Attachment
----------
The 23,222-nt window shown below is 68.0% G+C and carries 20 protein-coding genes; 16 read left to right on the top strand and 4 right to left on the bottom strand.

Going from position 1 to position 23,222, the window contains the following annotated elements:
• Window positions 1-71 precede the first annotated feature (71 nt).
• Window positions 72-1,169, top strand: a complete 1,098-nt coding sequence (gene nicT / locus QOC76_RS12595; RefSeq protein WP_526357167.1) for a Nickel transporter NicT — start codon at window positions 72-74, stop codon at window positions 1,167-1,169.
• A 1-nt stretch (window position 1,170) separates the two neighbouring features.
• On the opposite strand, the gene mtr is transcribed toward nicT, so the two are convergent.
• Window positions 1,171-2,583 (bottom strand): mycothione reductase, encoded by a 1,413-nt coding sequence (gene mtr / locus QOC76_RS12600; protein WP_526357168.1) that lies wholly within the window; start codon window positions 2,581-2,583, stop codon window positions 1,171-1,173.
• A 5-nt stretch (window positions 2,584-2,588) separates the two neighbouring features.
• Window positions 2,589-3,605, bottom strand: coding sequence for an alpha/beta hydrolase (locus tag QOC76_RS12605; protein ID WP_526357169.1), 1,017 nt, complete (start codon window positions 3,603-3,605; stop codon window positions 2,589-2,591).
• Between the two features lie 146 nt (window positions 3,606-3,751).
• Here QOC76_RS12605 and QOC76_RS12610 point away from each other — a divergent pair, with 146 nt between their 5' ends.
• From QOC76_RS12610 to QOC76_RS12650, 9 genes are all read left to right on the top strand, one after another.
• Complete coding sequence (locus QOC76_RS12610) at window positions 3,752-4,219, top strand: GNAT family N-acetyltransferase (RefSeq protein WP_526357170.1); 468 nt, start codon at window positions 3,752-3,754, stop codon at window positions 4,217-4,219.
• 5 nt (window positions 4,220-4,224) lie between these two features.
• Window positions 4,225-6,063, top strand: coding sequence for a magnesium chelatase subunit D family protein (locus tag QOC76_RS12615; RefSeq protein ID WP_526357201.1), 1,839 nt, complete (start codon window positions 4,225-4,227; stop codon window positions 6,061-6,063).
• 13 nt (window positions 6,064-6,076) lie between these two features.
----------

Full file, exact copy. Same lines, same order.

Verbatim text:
The 23,222-nt window shown below is 68.0% G+C and carries 20 protein-coding genes; 16 read left to right on the top strand and 4 right to left on the bottom strand.

Going from position 1 to position 23,222, the window contains the following annotated elements:
• Window positions 1-71 precede the first annotated feature (71 nt).
• Window positions 72-1,169, top strand: a complete 1,098-nt coding sequence (gene nicT / locus QOC76_RS12595; RefSeq protein WP_526357167.1) for a Nickel transporter NicT — start codon at window positions 72-74, stop codon at window positions 1,167-1,169.
• A 1-nt stretch (window position 1,170) separates the two neighbouring features.
• On the opposite strand, the gene mtr is transcribed toward nicT, so the two are convergent.
• Window positions 1,171-2,583 (bottom strand): mycothione reductase, encoded by a 1,413-nt coding sequence (gene mtr / locus QOC76_RS12600; protein WP_526357168.1) that lies wholly within the window; start codon window positions 2,581-2,583, stop codon window positions 1,171-1,173.
• A 5-nt stretch (window positions 2,584-2,588) separates the two neighbouring features.
• Window positions 2,589-3,605, bottom strand: coding sequence for an alpha/beta hydrolase (locus tag QOC76_RS12605; protein ID WP_526357169.1), 1,017 nt, complete (start codon window positions 3,603-3,605; stop codon window positions 2,589-2,591).
• Between the two features lie 146 nt (window positions 3,606-3,751).
• Here QOC76_RS12605 and QOC76_RS12610 point away from each other — a divergent pair, with 146 nt between their 5' ends.
• From QOC76_RS12610 to QOC76_RS12650, 9 genes are all read left to right on the top strand, one after another.
• Complete coding sequence (locus QOC76_RS12610) at window positions 3,752-4,219, top strand: GNAT family N-acetyltransferase (RefSeq protein WP_526357170.1); 468 nt, start codon at window positions 3,752-3,754, stop codon at window positions 4,217-4,219.
• 5 nt (window positions 4,220-4,224) lie between these two features.
• Window positions 4,225-6,063, top strand: coding sequence for a magnesium chelatase subunit D family protein (locus tag QOC76_RS12615; RefSeq protein ID WP_526357201.1), 1,839 nt, complete (start codon window positions 4,225-4,227; stop codon window positions 6,061-6,063).
• 13 nt (window positions 6,064-6,076) lie between these two features.